How hard is Internal Medicine to match into?

How hard is it to get into IM? If you want to dive into the exact facts and figures, you can see the NRMP’s report here. In general, IM is considered a less competitive speciality, simply because the number of positions available to match into is very large compared to other specialties. Remember, this residency includes everyone who will go on to apply for any IM sub-specialty fellowship, in addition to all the people who decide to practice general IM. However, highly respected and top-rated program are quite competitive to match into.

What’s an Internal Medicine residency schedule REALLY like?

Time working in actual hours spent is very program dependent and rotation/service dependent. When you are working inpatient, your hours worked per day can be quite long. When you’re in clinic seeing patients, it’s possible to follow a more typical 8-10 hour day.

Some programs follow a more traditional schedule which consists of hospital rounds in the morning and clinic in the afternoons. Many programs are shifting now to various block schedules (4+1, 3+1, etc) meaning you get a week or two of clinic every few weeks to break up the long days on the hospital shifts. Many residents say that wards are the most arduous part of their rotation as well as overnight call.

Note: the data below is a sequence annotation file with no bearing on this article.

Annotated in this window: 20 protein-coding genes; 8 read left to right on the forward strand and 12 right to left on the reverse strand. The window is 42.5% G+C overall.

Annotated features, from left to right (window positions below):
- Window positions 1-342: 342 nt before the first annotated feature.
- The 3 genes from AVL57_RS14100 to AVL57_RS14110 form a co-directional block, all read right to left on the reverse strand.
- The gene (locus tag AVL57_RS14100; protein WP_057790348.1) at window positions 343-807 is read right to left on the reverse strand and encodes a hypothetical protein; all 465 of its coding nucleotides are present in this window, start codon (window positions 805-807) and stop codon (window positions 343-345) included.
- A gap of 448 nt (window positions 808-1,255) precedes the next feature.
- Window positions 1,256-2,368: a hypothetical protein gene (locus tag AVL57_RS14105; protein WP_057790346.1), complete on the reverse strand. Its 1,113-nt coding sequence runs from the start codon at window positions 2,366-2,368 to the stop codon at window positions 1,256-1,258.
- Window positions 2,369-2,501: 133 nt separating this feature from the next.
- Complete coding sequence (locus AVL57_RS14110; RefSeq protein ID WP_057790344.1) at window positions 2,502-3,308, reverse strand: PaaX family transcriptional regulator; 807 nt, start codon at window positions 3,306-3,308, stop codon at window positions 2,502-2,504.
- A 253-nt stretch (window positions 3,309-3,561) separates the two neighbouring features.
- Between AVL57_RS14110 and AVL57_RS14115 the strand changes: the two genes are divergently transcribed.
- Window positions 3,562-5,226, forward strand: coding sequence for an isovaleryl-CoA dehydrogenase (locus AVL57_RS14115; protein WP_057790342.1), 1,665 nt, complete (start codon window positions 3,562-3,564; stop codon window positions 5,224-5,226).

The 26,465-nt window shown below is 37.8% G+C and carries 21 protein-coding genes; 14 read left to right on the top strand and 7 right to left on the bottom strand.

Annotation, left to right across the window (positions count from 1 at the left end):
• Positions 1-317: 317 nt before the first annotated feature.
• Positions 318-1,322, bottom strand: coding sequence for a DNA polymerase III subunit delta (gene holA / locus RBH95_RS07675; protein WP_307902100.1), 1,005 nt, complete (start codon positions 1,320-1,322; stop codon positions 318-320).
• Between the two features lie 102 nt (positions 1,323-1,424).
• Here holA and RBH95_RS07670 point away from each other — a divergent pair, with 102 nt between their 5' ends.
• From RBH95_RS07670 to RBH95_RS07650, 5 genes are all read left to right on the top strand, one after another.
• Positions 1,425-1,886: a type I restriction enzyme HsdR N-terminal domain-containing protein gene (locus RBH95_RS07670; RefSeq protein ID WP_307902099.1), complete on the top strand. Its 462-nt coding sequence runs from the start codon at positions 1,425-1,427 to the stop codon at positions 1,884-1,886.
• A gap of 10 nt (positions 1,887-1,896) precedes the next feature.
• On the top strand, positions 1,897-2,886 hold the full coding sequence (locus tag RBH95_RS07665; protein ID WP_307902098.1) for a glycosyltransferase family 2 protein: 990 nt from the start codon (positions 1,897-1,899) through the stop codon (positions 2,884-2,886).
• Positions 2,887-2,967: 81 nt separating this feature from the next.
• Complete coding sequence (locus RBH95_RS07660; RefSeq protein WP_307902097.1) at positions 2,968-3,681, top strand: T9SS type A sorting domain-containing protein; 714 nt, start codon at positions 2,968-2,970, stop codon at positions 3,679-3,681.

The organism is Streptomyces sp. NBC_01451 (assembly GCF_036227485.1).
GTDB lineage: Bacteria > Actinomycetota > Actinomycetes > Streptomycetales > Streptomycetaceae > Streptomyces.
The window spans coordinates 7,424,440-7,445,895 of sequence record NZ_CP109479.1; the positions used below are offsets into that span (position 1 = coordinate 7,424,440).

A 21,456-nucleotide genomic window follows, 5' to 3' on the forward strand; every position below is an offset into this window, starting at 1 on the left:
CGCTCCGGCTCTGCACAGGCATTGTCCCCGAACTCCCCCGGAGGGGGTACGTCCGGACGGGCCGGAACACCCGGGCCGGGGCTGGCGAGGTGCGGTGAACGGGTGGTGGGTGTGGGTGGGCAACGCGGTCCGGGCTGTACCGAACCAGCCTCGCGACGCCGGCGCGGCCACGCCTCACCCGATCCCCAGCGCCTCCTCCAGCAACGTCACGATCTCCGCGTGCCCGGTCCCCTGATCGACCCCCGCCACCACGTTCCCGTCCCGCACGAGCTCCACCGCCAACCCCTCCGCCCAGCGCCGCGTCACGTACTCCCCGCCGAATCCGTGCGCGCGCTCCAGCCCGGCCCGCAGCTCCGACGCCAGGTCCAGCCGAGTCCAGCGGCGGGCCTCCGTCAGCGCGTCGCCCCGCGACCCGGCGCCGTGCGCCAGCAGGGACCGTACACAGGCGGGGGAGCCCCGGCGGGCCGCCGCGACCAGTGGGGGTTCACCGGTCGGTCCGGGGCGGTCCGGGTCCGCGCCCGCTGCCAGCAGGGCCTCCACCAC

There may also be periods of study or research, which are much more relaxed in terms of schedule. You likely can divide up your time how you wish. 

How many hours will you REALLY work?

What’s the weekly workload in terms of hours worked during an Internal Medicine residency? According to studies and resident reports, 70-80 hours per week during hospital rotations and 40-50 hours per week on outpatient clinic rotations is normal for this type of residency. However, even with caps on hours worked, it’s not uncommon to go beyond this amount.